ponents. They implemented their method to forging of
a 3D aero engine blade. Considering the feasibility of
producing a preform, different constraints are applied in
the optimization process to affect the preform shape. The
optimization results suggest that the developed topol-
ogy optimization method is an ef cient approach for 3D
preform design and optimization.
In this research, the capability of continuous GA for
Cartesian path generation is used as a tool for die shape
optimization. At  rst, several different pre-form dies are
produced by random mathematical functions. Assuming
that the selected part is axisymmetric, one can simulate
it as a 2D die; therefore, a univariate function is used
for producing the parts die shape. Then, the optimal die
selection criteria are calculated using process simulation
in ABAQUS software. The design criteria’s considered
include  nal die’s  lling percentage, maximum force
exerted on the  nal die and the part’s maximum plas-
tic strain. The ANN has been taught using the infor-
mation obtained from simulation so that the relation-
ship between die shape and optimal design criteria’s are
simulated. These networks can be used as target func-
tion in the continuous GA. Finally, the best pre-form
die shape is recommended using continuous GA which
is a mathematical function and by plotting this function
in Cartesian coordination system, the die shape would
be obtained. This model is used for H-shaped parts to
evaluate the method performance.
In forging, a part with primary shape is transformed
between 2 instruments (dies) like a wax until it reaches
the  nal desirable shape. Therefore, a simple part geom-
etry becomes complex in this way that the instrument
forms the desirable geometry on the part and the pres-
sure is exerted via the contacting surfaces between die
and material on the transforming material. Today, the
forging process is of signi cant importance in industry
and this is due to its advantages. In the following some
of them are mentioned:
- The forging parts are designed in such a form they have
the  nal product’s geometry as much as possible. Hence,
in this process the material wastes would be minimum
relative to the machining one.
- Due to lack of gas bubbles or suck which is observed in
other processes such as welding and casting, the parts’
mechanical and physical properties would be better in
- Due to the fact that in forging the die walls control the
material  ow, the part’s mechanical properties would
improve signi cantly.
As a consequence, potential economical energy and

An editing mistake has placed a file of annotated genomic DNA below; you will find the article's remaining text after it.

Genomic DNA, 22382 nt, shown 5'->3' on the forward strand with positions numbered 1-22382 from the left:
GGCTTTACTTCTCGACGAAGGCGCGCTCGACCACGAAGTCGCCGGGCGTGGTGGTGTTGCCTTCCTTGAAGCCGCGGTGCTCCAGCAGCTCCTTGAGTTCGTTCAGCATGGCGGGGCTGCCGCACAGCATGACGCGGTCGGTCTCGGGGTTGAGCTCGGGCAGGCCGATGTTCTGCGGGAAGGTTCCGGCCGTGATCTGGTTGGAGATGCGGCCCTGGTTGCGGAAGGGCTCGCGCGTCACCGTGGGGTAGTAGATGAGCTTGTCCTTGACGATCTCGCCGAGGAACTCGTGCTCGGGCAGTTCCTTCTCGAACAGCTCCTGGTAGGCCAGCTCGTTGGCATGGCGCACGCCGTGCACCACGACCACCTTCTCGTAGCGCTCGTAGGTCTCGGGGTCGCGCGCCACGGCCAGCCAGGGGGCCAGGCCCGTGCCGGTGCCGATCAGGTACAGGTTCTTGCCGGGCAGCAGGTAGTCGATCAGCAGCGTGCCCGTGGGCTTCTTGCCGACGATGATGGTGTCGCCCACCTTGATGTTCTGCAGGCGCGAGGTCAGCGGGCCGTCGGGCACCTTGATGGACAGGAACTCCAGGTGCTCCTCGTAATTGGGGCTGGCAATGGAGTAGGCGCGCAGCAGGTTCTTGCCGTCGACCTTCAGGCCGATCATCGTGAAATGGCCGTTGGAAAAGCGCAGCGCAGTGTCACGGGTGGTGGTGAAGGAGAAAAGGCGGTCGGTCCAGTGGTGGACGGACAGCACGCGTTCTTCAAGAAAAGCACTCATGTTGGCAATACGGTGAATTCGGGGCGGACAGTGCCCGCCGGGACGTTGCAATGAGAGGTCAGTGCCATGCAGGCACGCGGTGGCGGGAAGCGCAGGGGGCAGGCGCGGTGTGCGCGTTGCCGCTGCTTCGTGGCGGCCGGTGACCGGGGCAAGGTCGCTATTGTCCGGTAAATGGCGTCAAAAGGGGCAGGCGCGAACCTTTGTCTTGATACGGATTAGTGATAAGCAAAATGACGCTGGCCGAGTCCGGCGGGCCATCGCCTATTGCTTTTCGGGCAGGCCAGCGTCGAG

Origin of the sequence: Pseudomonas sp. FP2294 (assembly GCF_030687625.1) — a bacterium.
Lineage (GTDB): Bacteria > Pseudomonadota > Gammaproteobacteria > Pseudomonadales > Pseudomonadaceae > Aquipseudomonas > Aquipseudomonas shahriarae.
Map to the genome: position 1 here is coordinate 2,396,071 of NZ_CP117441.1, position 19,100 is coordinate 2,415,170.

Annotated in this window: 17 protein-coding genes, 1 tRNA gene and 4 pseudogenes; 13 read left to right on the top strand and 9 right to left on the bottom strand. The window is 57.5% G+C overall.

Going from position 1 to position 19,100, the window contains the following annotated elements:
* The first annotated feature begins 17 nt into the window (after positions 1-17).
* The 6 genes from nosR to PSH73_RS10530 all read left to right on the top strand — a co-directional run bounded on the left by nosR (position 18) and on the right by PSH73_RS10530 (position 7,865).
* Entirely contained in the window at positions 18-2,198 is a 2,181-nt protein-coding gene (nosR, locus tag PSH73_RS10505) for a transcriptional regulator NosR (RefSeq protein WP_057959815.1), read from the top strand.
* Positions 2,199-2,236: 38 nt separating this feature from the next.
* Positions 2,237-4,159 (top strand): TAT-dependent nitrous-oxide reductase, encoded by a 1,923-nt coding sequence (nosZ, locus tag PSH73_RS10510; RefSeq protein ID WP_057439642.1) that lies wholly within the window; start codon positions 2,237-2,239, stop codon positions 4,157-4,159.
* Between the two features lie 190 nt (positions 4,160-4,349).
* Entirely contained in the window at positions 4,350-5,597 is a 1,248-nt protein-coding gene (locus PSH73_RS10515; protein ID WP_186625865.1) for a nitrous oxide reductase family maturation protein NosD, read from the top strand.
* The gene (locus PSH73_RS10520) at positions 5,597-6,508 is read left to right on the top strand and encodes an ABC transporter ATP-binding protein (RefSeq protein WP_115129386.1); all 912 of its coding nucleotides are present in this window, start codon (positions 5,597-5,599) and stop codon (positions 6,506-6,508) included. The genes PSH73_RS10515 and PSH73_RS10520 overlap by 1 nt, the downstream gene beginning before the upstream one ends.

material use would be resulted from forging; particu-
larly in average-high production quantities in which
the instrument cost can be easily depreciated. Forging
is a process based on experience. For years, the techni-
cal knowledge and experience in this  eld have been
obtained using trial and error methods. However, the
forging industry was capable to supply complex prod-
ucts from new alloys with minimum plasticity (Altan et
al. 2006). Physical phenomena which de nes a forging
Hashemzadeh, Eftekhari and Loh-Mousavi
process is hardly explainable using quantitative rela-
tions. Metal  ow, friction in material and die contact-
ing surface, heat production and transfer during waxy
ow as well as process conditions and properties are
dif cult to predict and analyze. Often, in separate parts
manufacturing, several forging processes (pre-forming)
are required to transform the simple primary geometry
to a complex one without material defect or degradation
of properties (Altan et al. 2006).
2.2 Optimal pre-form die design using continuous GA
and ANN
2.2.1 H-shaped part’s properties and geometry
In  gure 1 the assumed part is indicated with its dimen-
sions in mm. For modeling this part in ABAQUS, ¼ of
the part is considered as indicated in  gure 2.
Final die shape and raw material for H-shaped part
Considering the part shape, its  nal die is modeled as
curve-shaped as showed in  gure 3. The pre-form die for
this part is also similar to the curve-shaped  nal die. Of
course, there would be a narrow path in  nal die for bet-
ter material  ux and the extra materials are extracted as
pleated one. The raw part is considered for a cylindrical
die with height of 0.9 m and radius of 0.3 m. since the
raw part is axisymmetric, for its modeling ¼ of the part
is used which is rectangular with height of 450 mm and
width of 300 mm.
Raw material physical properties
AL2014 is selected as raw material. Since, forging
processes are performed in high temperature (400° C),
the elastic and plastic properties of this aluminum are
required in high temperature. These properties are (Altan
et al. 1983):
- Primary yield stress=23.7 MPa
- Poisson’s coef cient= 0.33
- Elasticity module=27.8 GPa
- Stress-strain relationship in plastic state
In this equation, s is the primary yield stress, c is the
ow constant and m is the strain-rate hardening which
are c=1.02e8 MPa and m=0.11 for aluminum at 400° C.
2.2.4 The required pre-form phases’ number
In forging, at  rst the required number of pre-form